Taddewo William Senyonyi
William is a seasoned business and finance journalist. He is also an agripreneur and a coffee enthusiast.

9 thoughts on “URA Wins Legal Battle To Tax Terminal Benefits

  1. Paul Mukhwana

    It is very unfair to tax terminal benefits of an orphan whose parents died and left him or her only a grinding stone and a miserable shark.

  2. Ouma Fred Masinde

    There should be no confusion, the law still exempts pension and any payments derived from a registered retirement fund. What this means is that if an individual has been contributing to a retirement fund such as the NSSF or any other retirement fund like the public service retirement scheme, at the time of receiving such savings there is no tax imposed because those savings at the time of contribution was subjected to PAYE at source. To tax it would be double taxation which is against taxation principles
    However terminal benefits which may gratuity or compensation for loss of income and that is taxable under section 21 of the ITA . It is not double taxation.

    • Mukama

      Well put Mr Ouma. A little more knowledge is needed before such arguments as seen in the comments and the suit are dispensed. Thank you

  3. I believe this idea of taxing terminal benefits is contestable. But I suggest this idea.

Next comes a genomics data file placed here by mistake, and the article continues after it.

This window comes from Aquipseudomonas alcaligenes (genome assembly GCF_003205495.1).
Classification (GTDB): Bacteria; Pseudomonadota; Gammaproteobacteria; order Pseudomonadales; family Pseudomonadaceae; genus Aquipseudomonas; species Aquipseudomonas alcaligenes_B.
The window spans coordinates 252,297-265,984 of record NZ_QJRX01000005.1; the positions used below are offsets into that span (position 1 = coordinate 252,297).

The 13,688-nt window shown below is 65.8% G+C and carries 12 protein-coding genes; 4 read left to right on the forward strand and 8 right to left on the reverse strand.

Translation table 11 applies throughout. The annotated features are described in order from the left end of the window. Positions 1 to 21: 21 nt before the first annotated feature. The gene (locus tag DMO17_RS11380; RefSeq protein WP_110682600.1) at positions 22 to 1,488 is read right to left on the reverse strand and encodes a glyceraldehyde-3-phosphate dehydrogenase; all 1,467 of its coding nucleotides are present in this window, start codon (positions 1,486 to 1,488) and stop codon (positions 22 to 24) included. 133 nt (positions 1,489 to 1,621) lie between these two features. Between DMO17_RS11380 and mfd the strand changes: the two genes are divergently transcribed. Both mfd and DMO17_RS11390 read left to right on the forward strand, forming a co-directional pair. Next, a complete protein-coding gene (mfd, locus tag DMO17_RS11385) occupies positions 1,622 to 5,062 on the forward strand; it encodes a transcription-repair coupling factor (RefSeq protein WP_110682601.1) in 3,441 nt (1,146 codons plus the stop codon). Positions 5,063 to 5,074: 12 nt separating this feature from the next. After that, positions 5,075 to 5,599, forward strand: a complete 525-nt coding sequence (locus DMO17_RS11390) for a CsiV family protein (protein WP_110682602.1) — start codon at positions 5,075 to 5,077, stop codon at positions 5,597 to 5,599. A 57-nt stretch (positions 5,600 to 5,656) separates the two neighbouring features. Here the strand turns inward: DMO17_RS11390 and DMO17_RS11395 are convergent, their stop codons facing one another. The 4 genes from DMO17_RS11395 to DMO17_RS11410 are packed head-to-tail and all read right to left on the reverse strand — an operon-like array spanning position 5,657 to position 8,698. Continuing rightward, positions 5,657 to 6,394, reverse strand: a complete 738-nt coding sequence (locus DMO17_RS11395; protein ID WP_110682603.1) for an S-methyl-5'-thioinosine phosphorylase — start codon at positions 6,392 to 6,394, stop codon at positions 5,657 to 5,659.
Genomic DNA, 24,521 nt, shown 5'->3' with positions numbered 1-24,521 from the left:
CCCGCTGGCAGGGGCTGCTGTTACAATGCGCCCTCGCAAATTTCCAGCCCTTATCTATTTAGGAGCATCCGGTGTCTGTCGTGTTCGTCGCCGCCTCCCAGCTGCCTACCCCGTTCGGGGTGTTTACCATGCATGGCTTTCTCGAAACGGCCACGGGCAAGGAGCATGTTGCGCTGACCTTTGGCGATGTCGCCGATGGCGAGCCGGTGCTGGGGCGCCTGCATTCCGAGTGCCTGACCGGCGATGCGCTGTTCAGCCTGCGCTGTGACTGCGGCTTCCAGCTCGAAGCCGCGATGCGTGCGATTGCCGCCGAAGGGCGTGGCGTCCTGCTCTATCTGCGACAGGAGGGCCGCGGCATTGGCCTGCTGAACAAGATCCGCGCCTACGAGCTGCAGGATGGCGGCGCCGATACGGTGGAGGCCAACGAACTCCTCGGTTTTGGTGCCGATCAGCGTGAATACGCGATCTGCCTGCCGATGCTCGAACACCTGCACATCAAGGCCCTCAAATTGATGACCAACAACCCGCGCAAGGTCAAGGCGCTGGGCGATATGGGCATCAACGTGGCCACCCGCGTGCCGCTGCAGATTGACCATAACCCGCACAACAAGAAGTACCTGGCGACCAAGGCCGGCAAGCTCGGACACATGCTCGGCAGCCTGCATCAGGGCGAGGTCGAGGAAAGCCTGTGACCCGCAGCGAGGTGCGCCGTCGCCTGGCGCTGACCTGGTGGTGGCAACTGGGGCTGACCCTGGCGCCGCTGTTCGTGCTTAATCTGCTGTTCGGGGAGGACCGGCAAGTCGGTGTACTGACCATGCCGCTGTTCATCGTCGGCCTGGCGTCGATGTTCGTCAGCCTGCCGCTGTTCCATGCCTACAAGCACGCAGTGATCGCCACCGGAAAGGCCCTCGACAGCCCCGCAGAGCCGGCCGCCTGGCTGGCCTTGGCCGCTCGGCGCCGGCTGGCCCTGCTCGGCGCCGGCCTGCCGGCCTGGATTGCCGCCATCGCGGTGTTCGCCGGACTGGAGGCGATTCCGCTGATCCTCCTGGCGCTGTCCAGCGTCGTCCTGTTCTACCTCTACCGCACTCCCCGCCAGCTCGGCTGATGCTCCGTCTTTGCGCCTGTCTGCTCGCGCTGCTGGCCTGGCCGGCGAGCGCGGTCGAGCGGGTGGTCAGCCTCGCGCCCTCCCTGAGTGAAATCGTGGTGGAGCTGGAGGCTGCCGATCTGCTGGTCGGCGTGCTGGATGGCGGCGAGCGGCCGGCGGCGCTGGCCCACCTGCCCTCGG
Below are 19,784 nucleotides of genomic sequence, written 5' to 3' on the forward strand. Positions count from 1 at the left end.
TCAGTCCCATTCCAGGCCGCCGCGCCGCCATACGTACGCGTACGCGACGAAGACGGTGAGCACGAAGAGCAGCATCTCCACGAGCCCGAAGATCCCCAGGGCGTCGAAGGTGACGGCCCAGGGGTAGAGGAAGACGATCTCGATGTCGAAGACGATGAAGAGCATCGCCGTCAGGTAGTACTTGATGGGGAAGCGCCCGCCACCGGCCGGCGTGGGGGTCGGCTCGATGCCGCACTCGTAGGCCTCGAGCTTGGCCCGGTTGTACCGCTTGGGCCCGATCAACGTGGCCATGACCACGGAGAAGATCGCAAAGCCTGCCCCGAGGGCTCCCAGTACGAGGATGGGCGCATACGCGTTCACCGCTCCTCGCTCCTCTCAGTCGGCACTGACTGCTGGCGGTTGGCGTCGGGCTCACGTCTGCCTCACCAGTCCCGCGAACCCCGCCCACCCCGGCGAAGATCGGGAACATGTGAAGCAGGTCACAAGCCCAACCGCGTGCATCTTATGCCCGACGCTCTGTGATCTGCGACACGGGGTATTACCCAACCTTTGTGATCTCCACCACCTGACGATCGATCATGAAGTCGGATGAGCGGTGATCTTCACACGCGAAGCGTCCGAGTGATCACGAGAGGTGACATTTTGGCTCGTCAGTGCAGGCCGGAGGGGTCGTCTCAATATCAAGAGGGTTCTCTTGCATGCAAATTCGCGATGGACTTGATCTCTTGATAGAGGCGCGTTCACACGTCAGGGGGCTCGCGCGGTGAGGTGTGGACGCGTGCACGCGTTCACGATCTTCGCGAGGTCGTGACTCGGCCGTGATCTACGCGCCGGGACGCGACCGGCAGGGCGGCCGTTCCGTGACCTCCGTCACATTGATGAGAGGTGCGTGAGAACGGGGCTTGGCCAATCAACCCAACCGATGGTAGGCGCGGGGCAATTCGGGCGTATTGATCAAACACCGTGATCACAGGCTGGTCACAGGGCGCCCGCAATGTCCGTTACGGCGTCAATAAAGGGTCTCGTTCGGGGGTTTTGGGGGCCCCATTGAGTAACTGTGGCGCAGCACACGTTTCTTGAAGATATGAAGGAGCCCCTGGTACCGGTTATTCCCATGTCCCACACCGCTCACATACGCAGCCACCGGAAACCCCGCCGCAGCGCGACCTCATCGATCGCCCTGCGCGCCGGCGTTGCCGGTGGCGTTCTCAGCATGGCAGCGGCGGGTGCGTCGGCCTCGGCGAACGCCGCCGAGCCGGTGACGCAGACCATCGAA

If it is done I propose that pensions and other retirement packages should not be costant.

    As salaries and wages are increased every fiscal year so should pensions, retrenchment packages and so on. Besides, let these benefits be paid according to the value of the dollar. If these are done then URA can tax the income.

  4. Malomo Michael

    Terminal benefits are almost like pension. The recipient has ceased to work. This income should not be taxable income.
    The recipient should instead pay tax on the income that will be generated from his investments.

  5. Caca Fred Olak

    We decry on this matter very much, there is something not right on this law, please revisit the law for a future benefit; because you can not tax someone the money you’re giving him for transport back home/ settlement.

  6. Andrew Tamale

    This position looks clear to tax and legal department but to a lay person , it is day time robbery. When salary is paid, 30% is retained as PAYE. What is left behind is a paltry 70% . A certain % is taken off as benefits of which the owner has no access till retirement. Upon the devaluation and losses made by the benefactor, the tax person feels that the crumbs need an additional taxation of 30%. What is the essence of additional PAYE on a capital payment?

  7. Komugisha sharon

    Eeeh its double taxation! They tax salary again benefits. This government is merciless sincerely. Think about it. Lawyer defend thieves, murderers etc its not a surprise!

    • Malomo Michael

      Terminal benefits are almost like pension. The recipient has ceased to work. This income should not be taxable income. The recipient should instead pay tax on the income that will be generated from his investments.